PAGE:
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Subspecialties Basic & Translational Research, Retina

Blinded by the Light

As a child, you may have been told, “Don’t spend so long in front of the TV… your eyes will go square!” – but what if the truth was more serious? A team at the University of Toledo, OH, USA, has found that blue light emitted by digital devices – and the sun – could permanently affect eyesight.

The research, led by Ajith Karunarathne, found that, when exposed to photoexcitation by blue light, the photoreceptor chromophore 11-cis retinal (11CR) and its photoproduct, all-trans-retinal (ATR), could irreversibly distort PIP2 (a plasma membrane-bound phospholipid), disrupting downstream signaling and inducing oxidative damage, ultimately leading to cell death (Figure 1)(1).

Figure 1. Proposed mechanism of how blue light-excited retinal incudes PIP2 distortion. Credit: K Ratnayake et al., (1).

“When retinal absorbs blue light, it becomes excited with photon energy. It releases that energy to oxygen, which generates highly oxidative chemical molecules, oxidizing important signaling lipids and proteins in cells, leading to cytotoxicity,” explains Karunarathne. And the results were the same when the team introduced retinal molecules to other non-receptor cell types. “Many reports have indicated the likelihood of blue light being cytotoxic,” says Karunarathne. “Our work clearly shows cell death occurs when retinal molecules are present, even without photoreceptors.”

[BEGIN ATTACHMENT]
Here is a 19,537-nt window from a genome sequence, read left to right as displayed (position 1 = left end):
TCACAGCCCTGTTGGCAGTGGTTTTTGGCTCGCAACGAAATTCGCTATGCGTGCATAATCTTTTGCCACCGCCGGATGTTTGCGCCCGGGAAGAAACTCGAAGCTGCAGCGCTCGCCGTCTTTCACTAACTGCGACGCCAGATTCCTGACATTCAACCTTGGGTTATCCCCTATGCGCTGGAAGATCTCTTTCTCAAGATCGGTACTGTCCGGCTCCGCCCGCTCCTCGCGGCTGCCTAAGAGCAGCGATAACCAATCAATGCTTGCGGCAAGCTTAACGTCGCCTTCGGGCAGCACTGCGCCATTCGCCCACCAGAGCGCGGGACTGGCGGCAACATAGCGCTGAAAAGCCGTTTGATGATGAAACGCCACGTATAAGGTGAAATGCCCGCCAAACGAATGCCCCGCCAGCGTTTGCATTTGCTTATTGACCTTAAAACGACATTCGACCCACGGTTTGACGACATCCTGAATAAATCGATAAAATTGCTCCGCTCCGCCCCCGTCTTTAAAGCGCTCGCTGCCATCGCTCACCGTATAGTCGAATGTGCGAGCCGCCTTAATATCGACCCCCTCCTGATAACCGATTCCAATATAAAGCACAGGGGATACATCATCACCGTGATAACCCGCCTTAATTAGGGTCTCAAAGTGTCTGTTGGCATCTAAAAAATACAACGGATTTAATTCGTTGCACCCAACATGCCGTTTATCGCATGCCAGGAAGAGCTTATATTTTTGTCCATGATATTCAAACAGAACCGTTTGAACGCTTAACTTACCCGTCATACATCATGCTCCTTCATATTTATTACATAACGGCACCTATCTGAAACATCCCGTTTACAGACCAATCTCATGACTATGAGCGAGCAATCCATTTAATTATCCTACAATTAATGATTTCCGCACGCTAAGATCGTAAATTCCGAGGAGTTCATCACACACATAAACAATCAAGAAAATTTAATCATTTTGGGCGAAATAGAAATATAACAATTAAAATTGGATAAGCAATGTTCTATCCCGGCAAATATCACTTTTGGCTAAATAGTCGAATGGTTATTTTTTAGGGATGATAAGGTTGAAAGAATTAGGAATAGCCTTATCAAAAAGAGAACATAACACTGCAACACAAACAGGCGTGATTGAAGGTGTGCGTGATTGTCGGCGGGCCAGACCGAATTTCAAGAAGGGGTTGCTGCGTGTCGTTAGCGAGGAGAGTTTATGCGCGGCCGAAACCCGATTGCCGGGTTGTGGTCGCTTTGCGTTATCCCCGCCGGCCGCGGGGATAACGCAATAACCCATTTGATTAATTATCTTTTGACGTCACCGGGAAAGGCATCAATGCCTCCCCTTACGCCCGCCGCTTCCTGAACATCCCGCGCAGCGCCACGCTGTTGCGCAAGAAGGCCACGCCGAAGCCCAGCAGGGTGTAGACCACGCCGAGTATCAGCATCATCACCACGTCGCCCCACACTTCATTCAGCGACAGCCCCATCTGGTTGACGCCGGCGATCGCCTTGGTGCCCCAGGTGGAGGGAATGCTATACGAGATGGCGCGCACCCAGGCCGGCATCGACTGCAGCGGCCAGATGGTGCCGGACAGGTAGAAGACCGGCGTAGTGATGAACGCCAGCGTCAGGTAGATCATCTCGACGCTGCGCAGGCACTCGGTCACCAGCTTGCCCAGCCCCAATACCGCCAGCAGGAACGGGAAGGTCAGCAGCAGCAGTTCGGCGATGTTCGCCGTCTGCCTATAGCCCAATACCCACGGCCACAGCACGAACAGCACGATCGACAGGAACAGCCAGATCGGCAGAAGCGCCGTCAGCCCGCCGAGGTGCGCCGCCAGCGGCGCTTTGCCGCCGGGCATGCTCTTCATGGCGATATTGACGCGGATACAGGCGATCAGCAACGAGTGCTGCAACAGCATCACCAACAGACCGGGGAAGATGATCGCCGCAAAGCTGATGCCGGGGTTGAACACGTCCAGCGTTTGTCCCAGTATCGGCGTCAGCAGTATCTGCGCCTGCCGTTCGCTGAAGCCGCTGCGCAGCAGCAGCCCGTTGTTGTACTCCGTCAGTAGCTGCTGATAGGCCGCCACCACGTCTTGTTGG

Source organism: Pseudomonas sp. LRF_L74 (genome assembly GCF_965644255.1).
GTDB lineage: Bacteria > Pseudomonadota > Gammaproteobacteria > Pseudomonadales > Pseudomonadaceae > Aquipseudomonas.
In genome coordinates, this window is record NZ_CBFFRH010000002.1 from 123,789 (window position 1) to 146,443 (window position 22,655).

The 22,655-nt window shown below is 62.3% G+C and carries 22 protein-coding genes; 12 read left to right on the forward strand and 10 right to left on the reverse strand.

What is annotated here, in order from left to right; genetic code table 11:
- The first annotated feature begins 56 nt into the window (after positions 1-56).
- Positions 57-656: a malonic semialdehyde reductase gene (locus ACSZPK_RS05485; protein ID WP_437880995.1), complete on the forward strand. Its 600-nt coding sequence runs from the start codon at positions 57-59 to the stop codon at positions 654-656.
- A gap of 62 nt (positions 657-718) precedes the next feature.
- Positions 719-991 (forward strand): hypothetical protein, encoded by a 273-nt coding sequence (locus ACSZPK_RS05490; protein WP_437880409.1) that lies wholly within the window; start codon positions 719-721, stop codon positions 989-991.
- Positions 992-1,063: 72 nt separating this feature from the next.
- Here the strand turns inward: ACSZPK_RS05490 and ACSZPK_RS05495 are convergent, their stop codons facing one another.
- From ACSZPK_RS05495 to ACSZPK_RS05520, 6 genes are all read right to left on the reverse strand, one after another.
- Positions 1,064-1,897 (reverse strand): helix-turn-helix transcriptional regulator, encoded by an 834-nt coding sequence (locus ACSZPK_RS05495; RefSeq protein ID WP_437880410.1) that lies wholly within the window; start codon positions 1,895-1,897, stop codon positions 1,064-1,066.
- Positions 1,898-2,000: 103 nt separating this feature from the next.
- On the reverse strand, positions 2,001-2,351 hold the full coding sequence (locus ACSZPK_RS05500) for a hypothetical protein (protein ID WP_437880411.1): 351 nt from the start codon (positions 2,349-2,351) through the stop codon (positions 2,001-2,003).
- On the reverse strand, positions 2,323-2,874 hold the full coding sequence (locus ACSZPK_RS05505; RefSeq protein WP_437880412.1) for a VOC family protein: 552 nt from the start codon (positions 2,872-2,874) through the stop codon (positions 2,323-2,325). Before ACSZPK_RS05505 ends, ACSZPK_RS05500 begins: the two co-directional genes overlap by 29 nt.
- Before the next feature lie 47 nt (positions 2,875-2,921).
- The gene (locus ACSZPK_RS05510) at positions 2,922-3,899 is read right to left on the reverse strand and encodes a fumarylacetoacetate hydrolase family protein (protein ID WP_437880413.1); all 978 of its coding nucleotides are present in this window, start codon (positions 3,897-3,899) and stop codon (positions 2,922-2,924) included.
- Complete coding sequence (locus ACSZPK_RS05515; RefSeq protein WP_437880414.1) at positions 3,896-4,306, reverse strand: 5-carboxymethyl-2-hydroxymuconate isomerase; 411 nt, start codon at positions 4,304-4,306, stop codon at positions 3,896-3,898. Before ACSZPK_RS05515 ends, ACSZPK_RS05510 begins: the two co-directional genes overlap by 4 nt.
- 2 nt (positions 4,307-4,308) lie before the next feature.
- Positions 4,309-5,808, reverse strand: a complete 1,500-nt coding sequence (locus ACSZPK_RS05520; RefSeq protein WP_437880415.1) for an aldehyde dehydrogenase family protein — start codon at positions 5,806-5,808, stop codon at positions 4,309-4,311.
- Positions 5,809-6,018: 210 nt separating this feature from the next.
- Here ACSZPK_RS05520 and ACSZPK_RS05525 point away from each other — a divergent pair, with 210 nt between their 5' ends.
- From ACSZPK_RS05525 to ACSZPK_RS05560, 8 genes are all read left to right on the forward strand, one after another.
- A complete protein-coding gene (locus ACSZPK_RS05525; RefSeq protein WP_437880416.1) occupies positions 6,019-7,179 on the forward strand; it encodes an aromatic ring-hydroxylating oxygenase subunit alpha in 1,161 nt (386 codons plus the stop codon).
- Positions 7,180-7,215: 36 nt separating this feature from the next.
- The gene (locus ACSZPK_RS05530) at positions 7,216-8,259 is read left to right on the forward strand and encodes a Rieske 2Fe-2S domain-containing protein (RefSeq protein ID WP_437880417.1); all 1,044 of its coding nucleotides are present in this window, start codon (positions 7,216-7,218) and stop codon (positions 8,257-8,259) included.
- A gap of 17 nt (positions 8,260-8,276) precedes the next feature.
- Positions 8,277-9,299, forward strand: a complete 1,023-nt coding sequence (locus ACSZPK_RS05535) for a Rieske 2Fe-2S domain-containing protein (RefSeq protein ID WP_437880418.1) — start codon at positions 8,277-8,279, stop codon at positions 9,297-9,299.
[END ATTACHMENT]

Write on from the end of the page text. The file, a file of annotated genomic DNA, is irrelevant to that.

Given that photodegradation of this kind is linked with diseases such as AMD, can anything be done to avoid blue-light induced vision loss? “Avoiding prolonged exposure can help,” says Karunarathne, who also recommends sunglasses that not only block out UV light but also blue light, as well as advising against looking at cell phones or tablets in the dark.

Karunarathne has a worthy end goal in mind: “By learning more about the mechanisms of blindness, and searching for a method to intercept the toxic reactions caused by the combination of retinal and blue light, we hope to find a way to protect the vision of children growing up in a high-tech world (2).”

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  1. K Ratnayake et al., “Blue light excited retinal intercepts cellular signalling”, Sci Rep, 8, 10207 (2018). PMID: 29976989.
  2. The University of Toledo, “UR chemists discover how blue light speeds blindness”, (2018). Available at: Accessed August 16, 2018.
About the Author
Phoebe Harkin

Associate Editor of The Ophthalmologist

I’ve always loved telling stories. So much so, I decided to make a job of it. I finished a Masters in Magazine Journalism and spent three years working as a creative copywriter before itchy feet sent me (back)packing. It took seven months and 13 countries, but I’m now happily settled on The Ophthalmologist, where I’m busy getting stuck into all things eyeballs.

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